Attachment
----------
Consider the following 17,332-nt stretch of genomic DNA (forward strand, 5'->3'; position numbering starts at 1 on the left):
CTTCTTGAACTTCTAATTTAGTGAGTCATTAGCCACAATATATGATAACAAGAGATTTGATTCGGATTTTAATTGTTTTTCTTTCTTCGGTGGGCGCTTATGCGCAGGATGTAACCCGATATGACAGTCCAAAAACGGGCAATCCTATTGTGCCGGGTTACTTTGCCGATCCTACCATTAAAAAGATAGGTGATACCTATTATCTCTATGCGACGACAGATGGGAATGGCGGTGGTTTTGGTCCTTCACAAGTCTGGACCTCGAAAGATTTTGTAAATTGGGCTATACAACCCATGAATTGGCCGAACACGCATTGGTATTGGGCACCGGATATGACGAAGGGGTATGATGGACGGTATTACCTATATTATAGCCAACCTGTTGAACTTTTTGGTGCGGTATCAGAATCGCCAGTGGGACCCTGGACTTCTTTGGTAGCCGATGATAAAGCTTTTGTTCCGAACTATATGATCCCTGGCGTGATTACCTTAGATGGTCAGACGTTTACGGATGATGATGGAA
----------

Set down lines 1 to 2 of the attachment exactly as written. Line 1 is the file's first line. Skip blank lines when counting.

Consider the following 17,332-nt stretch of genomic DNA (forward strand, 5'->3'; position numbering starts at 1 on the left):
CTTCTTGAACTTCTAATTTAGTGAGTCATTAGCCACAATATATGATAACAAGAGATTTGATTCGGATTTTAATTGTTTTTCTTTCTTCGGTGGGCGCTTATGCGCAGGATGTAACCCGATATGACAGTCCAAAAACGGGCAATCCTATTGTGCCGGGTTACTTTGCCGATCCTACCATTAAAAAGATAGGTGATACCTATTATCTCTATGCGACGACAGATGGGAATGGCGGTGGTTTTGGTCCTTCACAAGTCTGGACCTCGAAAGATTTTGTAAATTGGGCTATACAACCCATGAATTGGCCGAACACGCATTGGTATTGGGCACCGGATATGACGAAGGGGTATGATGGACGGTATTACCTATATTATAGCCAACCTGTTGAACTTTTTGGTGCGGTATCAGAATCGCCAGTGGGACCCTGGACTTCTTTGGTAGCCGATGATAAAGCTTTTGTTCCGAACTATATGATCCCTGGCGTGATTACCTTAGATGGTCAGACGTTTACGGATGATGATGGAA